Newer graduates can include a list of completed courses that are directly relevant to the type of position you are seeking. For example, a newly graduated Accounting major may want to highlight her course in Financial Accounting, Management Accounting, and Tax Accounting.

You should only include high school information if you do not have a college degree or if you achieved high commendation in some area that reinforces your career objectives.

Key Skills and Qualifications

This is the most critical section of a functional resume. The Skills section of your resume should highlight any relevant skills that might not otherwise be disclosed on your resume. This section will be highly individualized to both the person and the position they are seeking.

First, identify the key skills relevant to the type of position you are seeking. Some examples of key skills include customer relations, graphic design, marketing, leadership, and computer technology skills. It may be necessary to develop several different versions of your resume so that you are able effectively market yourself to a variety of jobs.

Next, rank the key skills in order of importance - you want the most important skill to appear at the top of your skills list. Then, under each of these key skill categories, include any information about yourself that demonstrates how you possess this skill. You can draw from any work experience, volunteer experience, schooling, extracurricular activities, or any other area as appropriate. As with the key skills themselves, rank this in order of importance so that the most relevant examples appear first.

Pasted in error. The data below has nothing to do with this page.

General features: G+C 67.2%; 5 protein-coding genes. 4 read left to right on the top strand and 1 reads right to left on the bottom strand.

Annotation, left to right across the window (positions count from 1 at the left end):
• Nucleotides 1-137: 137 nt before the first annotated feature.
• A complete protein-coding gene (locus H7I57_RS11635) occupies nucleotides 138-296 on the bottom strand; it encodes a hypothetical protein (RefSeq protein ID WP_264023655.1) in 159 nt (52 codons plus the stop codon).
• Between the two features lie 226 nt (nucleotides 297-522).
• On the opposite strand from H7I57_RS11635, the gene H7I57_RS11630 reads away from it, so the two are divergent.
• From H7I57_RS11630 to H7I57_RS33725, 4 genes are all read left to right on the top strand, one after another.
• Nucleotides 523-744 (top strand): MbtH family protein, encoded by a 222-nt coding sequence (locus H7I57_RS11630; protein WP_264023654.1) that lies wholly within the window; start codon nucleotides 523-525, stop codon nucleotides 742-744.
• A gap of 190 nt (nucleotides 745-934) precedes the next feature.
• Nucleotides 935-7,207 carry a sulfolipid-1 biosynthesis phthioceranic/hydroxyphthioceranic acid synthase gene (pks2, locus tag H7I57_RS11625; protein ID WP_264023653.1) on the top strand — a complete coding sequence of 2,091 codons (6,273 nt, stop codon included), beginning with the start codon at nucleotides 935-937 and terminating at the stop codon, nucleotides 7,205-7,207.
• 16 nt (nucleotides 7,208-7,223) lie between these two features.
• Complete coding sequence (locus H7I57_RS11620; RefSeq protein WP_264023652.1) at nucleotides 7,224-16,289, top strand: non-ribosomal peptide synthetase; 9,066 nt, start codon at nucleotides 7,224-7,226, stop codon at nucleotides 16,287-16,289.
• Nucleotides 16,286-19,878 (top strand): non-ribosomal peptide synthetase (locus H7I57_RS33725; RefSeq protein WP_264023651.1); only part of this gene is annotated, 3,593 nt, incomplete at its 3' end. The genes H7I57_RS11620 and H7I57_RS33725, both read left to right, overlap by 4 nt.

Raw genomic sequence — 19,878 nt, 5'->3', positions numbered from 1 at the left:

Examples of key skills with supporting documentation are as follows:


Designed questionnaire to assess customer needs

Identified sample population to be included in the study

Drafted analysis plan

Prepared survey results report and presented the results to the study team

Marketing and Distribution

Developed layout and organization of merchandise for a 25-page giftware catalog

Maintained accurate, up-to-date computer records of merchandise inventory, suppliers, customers, and shipping vendors.

Handled all facets of order receipt, processing, and fulfillment

Work Experience

Since you are new to the workforce, employers do not expect you to have much in terms of work experience. This section should be very brief. You should not provide any details of your responsibilities and accomplishments in this section (these should have been included under Key Skills and Qualifications). Instead, simply list your job title, the name of the employer, the location of the position, and your dates of employment.

Other Optional Sections:

Honors and Awards:

List any career, academic, leadership or athletic honors you have received. Academic awards may alternatively be listed under the Education section of the resume.


You may include a statement declaring "References Available upon Request if you need to fill space on your resume. Otherwise you should list references in a separate document. References should typically only be provided when requested or once it is clear that the competition for a position is narrowing. Do not include specific reference names or contact information on your resume.

Other Categories:

If there is additional information that you feel is important to include butt does not fit into any of these categories, you can create custom categories. Examples of custom categories may include Background, Professional Activities, and Recitals/Art Shows.

About The Author

Laura Adams is a qualified careers advisor with 11 years experience. Insurance Jobs Information - Resources, News, Tips and Views to help Insurance Professionals find their dream jobs.

Copyright This article may be reproduced as long as the resource box and live links remain intact.